A flick of Vlad’s hand had the musicians playing again, and the dance floor was once again filled with costumed, waltzing couples. I didn’t spare them a glance as I leapt onto a nearby ceiling beam, balancing myself instantly on the narrow plank of wood. I could’ve used reflexes like these back when I was a circus performer, not to mention when I was trying out for the Olympic gymnastics team. Supernatural agility was another perk of becoming a vampire.
Once I’d sprinted back to the network of organ pipes I’d climbed to reach the ceiling, I slid down, landing in the utility space between the walls. Music from the pipes swelled, almost deafening me, but that was the point. Not even vampires with their hyper-elevated senses could hear me above the racket. I crept around until I reached an air-conditioning filter, removing it before squeezing myself into the cramped air duct. Good thing I was wearing a formfitting costume. If I’d dressed as Marie Antoinette, I’d have never made it through.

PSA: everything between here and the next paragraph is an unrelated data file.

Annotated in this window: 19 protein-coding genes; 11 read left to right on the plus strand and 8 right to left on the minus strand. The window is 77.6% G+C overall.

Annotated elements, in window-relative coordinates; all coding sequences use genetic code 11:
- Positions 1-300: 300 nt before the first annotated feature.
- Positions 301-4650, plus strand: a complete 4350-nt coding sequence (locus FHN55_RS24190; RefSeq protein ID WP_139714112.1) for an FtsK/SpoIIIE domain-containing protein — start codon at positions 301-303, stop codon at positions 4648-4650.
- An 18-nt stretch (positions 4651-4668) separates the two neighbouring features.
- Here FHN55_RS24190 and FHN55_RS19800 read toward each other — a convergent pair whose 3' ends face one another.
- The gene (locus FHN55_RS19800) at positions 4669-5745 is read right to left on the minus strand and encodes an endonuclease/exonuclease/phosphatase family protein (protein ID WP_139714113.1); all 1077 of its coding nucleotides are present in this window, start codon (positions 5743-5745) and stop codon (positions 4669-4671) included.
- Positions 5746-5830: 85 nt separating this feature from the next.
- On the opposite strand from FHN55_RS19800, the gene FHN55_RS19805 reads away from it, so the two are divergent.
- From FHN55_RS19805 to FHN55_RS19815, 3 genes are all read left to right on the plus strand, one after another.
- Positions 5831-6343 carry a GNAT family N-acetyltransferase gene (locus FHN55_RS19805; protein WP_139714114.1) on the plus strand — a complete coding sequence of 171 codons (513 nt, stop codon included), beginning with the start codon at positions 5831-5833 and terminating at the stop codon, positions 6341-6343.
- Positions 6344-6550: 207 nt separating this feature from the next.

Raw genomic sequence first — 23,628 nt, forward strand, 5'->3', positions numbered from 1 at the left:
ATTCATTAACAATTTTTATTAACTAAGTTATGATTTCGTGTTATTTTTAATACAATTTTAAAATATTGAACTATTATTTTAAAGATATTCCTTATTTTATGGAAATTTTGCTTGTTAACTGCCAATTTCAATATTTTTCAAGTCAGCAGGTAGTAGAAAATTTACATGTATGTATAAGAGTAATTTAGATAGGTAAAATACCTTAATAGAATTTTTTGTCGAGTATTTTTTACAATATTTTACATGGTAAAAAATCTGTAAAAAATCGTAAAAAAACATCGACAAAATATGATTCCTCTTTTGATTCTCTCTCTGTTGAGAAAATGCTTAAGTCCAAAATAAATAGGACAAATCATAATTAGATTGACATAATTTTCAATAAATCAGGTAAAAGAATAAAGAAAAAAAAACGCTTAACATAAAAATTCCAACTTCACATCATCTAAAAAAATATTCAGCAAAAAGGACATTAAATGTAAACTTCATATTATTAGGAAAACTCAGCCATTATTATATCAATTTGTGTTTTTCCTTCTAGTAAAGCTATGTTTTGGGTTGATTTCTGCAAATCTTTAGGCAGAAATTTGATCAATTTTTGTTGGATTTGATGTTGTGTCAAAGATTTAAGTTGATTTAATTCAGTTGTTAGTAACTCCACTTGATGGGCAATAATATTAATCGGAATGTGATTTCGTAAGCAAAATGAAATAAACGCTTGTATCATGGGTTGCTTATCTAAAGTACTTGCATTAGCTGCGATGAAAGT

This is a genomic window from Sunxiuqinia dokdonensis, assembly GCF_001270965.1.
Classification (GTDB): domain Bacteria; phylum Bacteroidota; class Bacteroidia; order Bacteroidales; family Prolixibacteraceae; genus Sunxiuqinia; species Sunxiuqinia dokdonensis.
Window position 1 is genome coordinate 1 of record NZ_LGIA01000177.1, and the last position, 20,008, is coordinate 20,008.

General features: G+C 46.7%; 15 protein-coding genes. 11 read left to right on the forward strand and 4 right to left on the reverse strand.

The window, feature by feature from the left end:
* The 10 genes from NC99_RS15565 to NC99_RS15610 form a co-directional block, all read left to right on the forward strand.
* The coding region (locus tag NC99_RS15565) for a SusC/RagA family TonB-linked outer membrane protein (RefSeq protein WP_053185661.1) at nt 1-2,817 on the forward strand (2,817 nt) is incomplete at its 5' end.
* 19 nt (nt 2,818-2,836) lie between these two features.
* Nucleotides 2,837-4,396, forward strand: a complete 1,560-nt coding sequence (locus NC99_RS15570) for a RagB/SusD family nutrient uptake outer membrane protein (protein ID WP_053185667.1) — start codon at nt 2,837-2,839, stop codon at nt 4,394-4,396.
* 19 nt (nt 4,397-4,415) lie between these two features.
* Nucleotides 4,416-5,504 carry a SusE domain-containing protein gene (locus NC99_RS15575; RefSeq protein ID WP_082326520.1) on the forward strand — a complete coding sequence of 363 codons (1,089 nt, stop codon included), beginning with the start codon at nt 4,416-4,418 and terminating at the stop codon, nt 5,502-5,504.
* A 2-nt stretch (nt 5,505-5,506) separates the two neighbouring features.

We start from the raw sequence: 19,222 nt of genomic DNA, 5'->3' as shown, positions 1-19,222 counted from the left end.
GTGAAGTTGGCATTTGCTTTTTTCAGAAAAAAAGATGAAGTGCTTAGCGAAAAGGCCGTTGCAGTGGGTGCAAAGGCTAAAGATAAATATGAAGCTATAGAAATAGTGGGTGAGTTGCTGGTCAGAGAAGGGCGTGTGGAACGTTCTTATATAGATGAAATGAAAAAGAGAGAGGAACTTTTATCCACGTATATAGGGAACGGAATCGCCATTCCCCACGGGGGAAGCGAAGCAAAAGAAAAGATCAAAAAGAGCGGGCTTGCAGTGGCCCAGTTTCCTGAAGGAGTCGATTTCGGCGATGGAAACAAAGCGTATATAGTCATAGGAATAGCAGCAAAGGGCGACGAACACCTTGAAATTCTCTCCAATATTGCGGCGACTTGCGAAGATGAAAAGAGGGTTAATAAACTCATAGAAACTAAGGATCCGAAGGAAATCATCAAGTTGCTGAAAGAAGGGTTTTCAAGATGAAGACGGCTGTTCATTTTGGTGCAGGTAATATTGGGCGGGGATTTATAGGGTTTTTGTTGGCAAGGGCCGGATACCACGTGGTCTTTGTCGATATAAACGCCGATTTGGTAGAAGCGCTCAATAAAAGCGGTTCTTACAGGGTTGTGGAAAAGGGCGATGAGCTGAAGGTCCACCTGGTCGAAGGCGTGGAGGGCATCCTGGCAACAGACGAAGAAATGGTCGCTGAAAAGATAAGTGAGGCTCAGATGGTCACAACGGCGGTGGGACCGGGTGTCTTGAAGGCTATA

Finally, I shimmied out of the duct into a closet. Once there, I replaced the filter, brushed the dust from my black costume, and headed into the ballroom to resume my spying. I hadn’t made it ten feet inside before a hand landed on my back.
“There you are,” a voice with a heavy Hungarian accent said.
I turned. The vampire behind me wore a much fancier version of the Joker’s trademark purple suit, and he’d covered what I could see of his naturally pale skin with white greasepaint. His mask came to his lower lip, and the twisted smile etched onto the ceramic upper one made his face look like it was stuck in a perpetually evil grin.